Limpopo ‐ Matome Albert Shai (64) was accused of practising witchcraft and stoned to death.

    December 2010
    KwaZulu-Natal ‐ Coshele Mabhida (45), Angelina Mabhida (58), Sindi Mabhida (25), Njabulo Mabhida (9), Siphesihle Mabhida (7), Olwami Mabhida (6), and Andiswa Mabhida (9 months old), and relative Nelisiwe Khumalo (16), were burnt to death. They were accused of witchcraft.

    December 2010
    Kwazulu-Natal ‐ Tholakele Shoba (54), a trainee traditional healer and her husband Shezi Shoba (60), were killed in Snathing near Edendale after they were accused by another traditional healer of having abducted a 7 year old boy to use for witchcraft.

    October 2010
    Eastern Cape – A 20 year old man murdered his unnamed parents, aged 75 and 80, and wounded two others, a 38 year old sister and a 60 year old woman, identified as the family’s neighbor with a spear in Mooiplaas over accusations of witchcraft. Names of the victims were not released by the media.

    September 2010
    Eastern Cape ‐ An unidentified 54 year old woman and her 3 year old granddaughter were wounded by gunmen seeking revenge for a killing they believe was caused by witchcraft. They shot the woman twice, in the shoulder and leg and the teenager once in the leg.

    August 22 2010
    Eastern Cape ‐ Masilengenge Bambusiba (85), her grandsons Lwazi (17), Lwando (10), and Vela Nogemane (9), and granddaughter Ezile Nogemane (aged 5), were found dead at their home in Sigubudu village in Ngqeleni. Ten men attacked the family believing the woman was going to bewitch youths in the village.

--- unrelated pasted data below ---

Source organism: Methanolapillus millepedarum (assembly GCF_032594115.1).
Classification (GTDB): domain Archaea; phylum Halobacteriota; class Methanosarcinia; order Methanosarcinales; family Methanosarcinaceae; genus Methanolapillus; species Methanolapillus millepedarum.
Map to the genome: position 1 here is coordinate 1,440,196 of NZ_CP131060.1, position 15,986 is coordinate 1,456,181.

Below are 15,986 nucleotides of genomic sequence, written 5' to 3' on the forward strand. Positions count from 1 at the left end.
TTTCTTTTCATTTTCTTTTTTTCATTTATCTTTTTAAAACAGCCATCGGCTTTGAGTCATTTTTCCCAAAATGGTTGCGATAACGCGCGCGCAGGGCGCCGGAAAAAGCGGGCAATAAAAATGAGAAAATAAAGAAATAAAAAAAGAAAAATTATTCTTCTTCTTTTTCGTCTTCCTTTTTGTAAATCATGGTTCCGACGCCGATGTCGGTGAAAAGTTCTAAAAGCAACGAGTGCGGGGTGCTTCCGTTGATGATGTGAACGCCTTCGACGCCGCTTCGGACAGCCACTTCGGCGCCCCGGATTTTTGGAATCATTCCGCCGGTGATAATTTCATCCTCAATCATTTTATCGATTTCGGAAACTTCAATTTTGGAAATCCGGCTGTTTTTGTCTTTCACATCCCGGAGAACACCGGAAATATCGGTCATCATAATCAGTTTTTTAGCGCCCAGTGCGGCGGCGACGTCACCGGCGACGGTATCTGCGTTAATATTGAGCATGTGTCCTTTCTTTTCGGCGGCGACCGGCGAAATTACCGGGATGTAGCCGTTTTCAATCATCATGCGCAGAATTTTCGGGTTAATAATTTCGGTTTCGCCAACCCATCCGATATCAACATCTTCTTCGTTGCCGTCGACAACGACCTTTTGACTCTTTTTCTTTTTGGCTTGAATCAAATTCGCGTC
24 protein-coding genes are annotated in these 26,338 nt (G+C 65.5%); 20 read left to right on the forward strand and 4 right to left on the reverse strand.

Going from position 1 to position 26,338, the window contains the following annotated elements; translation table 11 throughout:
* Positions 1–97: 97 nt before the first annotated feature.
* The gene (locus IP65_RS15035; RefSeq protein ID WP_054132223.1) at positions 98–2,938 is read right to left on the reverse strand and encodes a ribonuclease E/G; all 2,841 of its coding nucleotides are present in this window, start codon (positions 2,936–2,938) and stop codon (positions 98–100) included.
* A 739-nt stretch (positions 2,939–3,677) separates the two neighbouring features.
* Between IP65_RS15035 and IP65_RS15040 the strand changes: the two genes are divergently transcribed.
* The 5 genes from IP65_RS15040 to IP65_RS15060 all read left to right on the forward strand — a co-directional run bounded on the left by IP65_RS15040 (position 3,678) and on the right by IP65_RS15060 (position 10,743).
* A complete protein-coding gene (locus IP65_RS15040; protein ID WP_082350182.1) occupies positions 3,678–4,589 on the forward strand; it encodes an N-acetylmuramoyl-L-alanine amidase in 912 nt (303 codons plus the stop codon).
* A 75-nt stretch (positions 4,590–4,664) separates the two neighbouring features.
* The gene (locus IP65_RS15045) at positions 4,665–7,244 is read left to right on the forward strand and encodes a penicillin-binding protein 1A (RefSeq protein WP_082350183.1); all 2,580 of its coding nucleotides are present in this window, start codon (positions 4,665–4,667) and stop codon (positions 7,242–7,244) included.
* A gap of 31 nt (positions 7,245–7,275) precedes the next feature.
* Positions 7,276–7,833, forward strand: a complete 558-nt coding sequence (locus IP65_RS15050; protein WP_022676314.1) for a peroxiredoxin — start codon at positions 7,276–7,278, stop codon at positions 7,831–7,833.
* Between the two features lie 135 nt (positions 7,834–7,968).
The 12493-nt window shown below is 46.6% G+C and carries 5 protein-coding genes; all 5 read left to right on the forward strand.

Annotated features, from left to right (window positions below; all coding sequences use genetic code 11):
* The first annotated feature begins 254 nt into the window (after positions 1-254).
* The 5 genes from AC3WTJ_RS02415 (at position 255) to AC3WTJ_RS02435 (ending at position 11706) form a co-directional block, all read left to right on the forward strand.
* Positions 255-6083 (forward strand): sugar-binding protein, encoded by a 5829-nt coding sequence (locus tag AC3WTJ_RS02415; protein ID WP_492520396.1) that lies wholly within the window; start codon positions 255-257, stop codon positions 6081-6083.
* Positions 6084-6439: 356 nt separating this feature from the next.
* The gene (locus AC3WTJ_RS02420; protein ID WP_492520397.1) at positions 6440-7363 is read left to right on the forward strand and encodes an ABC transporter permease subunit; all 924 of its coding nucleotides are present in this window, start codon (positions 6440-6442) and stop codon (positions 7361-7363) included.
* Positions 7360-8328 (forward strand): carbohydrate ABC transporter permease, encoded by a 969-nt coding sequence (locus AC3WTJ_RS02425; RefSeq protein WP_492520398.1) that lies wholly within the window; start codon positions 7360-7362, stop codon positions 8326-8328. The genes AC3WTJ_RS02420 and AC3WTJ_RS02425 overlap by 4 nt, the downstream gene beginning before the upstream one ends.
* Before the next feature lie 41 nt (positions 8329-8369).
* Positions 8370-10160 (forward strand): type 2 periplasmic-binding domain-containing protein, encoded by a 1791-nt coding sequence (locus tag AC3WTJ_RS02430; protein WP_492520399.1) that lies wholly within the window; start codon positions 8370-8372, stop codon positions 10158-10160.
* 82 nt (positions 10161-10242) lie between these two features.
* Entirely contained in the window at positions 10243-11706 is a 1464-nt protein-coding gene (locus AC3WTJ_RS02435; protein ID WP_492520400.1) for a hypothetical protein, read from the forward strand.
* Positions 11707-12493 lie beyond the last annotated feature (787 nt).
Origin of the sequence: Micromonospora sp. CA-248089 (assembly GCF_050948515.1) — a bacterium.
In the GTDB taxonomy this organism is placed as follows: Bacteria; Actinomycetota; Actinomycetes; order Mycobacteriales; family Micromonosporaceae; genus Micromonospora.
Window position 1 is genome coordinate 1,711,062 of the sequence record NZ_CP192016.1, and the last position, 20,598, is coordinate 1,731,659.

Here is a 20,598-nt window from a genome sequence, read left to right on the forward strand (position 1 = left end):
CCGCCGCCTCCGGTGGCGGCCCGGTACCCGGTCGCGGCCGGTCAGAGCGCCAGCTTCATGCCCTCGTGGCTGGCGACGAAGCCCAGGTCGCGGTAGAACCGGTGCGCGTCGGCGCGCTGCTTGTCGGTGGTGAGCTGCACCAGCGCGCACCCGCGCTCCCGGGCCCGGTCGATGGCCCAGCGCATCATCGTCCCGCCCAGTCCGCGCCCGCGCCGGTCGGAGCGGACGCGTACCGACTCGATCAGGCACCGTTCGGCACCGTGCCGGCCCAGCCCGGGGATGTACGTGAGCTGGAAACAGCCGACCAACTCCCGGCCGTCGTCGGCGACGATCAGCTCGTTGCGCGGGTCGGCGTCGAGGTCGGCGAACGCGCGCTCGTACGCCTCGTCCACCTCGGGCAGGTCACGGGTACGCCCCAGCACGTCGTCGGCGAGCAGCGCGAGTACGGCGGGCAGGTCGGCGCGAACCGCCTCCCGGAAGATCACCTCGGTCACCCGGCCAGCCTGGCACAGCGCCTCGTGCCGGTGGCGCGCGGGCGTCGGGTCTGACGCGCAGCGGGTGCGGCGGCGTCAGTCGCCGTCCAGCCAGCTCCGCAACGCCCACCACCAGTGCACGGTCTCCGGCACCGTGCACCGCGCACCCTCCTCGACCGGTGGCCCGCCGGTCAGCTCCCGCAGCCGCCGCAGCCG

March 02 2010
    Western Cape ‐ Yalezwa Phulwana (22), and her 2 year old daughter Liyema died in hospital from burns after their home was set alight. Yalezwa’s mother, Nonjengezinye Matwa, was also severely burned and had to be hospitalised. She was accused of being a witch by a traditional healer.

    March 01 2010
    Limpopo ‐ An elderly Limpopo woman (not named) accused of witchcraft had her house burnt down in Magaung village at Sekororo, Maake.

    February 2010
    Kwazulu-Natal ‐ Mbongeni Zungu (68) died after community members attacked him and burnt down his shack in Umlazi E section. They accused him of practising witchcraft.

    February 03 2010
    Eastern Cape ‐ Nokitani Tshemesi (65) and her three grandchildren, Phumeza Ntakani (13), Nonkoliseko Malolo and Akhona Malolo (both aged 10), were found stabbed to death in their home in Kwaaiman, Eastern Cape. They were accused of witchcraft.

    January 13 2010
    Kwazulu-Natal ‐ Badabukile Ndlovu (81) was stabbed 50 times and her throat slit by her neighbour who accused her of witchcraft in KwaKwiliza near Mtubatuba.

    January 04 2010
    Eastern Cape ‐ Mamakazi Mkhwanazi and her granddaughter Thobile Mbatha were burnt beyond recognition in Gunjaneni after being accused of practising witchcraft.

    Please, help us bring an end to accusations of witchcraft and witch-hunts. Support this advocacy campaign and make a difference.

    30 days of advocacy against witch-hunts – 29 March to 27 April

    Find us on Facebook

  2. Kiming permalink
    25 September 2013 10:47 pm

    This is very sad .;( stories that make me to difficult to sleep,my their soul rest in peace